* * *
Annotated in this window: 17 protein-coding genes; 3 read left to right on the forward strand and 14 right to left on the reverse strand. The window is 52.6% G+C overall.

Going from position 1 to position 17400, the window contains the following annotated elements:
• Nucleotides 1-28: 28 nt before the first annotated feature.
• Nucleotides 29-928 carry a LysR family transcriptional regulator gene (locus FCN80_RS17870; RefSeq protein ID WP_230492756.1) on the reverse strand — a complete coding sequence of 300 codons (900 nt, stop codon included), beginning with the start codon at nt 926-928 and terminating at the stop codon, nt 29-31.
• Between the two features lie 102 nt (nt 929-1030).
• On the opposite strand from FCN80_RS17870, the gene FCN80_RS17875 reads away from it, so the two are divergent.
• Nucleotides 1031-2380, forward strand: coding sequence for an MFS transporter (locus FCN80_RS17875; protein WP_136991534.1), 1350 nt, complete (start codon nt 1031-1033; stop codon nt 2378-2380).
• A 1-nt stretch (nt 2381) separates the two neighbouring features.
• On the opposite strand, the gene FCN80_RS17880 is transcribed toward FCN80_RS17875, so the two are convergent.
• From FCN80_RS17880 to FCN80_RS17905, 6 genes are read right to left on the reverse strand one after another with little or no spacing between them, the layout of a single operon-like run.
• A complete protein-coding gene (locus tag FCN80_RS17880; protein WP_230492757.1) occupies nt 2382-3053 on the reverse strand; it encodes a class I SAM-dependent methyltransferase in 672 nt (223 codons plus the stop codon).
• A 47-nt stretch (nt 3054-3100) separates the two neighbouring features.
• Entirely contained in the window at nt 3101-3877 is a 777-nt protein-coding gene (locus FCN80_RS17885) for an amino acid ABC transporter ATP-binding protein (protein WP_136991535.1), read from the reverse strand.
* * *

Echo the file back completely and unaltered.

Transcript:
Annotated in this window: 17 protein-coding genes; 3 read left to right on the forward strand and 14 right to left on the reverse strand. The window is 52.6% G+C overall.

Going from position 1 to position 17400, the window contains the following annotated elements:
• Nucleotides 1-28: 28 nt before the first annotated feature.
• Nucleotides 29-928 carry a LysR family transcriptional regulator gene (locus FCN80_RS17870; RefSeq protein ID WP_230492756.1) on the reverse strand — a complete coding sequence of 300 codons (900 nt, stop codon included), beginning with the start codon at nt 926-928 and terminating at the stop codon, nt 29-31.
• Between the two features lie 102 nt (nt 929-1030).
• On the opposite strand from FCN80_RS17870, the gene FCN80_RS17875 reads away from it, so the two are divergent.
• Nucleotides 1031-2380, forward strand: coding sequence for an MFS transporter (locus FCN80_RS17875; protein WP_136991534.1), 1350 nt, complete (start codon nt 1031-1033; stop codon nt 2378-2380).
• A 1-nt stretch (nt 2381) separates the two neighbouring features.
• On the opposite strand, the gene FCN80_RS17880 is transcribed toward FCN80_RS17875, so the two are convergent.
• From FCN80_RS17880 to FCN80_RS17905, 6 genes are read right to left on the reverse strand one after another with little or no spacing between them, the layout of a single operon-like run.
• A complete protein-coding gene (locus tag FCN80_RS17880; protein WP_230492757.1) occupies nt 2382-3053 on the reverse strand; it encodes a class I SAM-dependent methyltransferase in 672 nt (223 codons plus the stop codon).
• A 47-nt stretch (nt 3054-3100) separates the two neighbouring features.
• Entirely contained in the window at nt 3101-3877 is a 777-nt protein-coding gene (locus FCN80_RS17885) for an amino acid ABC transporter ATP-binding protein (protein WP_136991535.1), read from the reverse strand.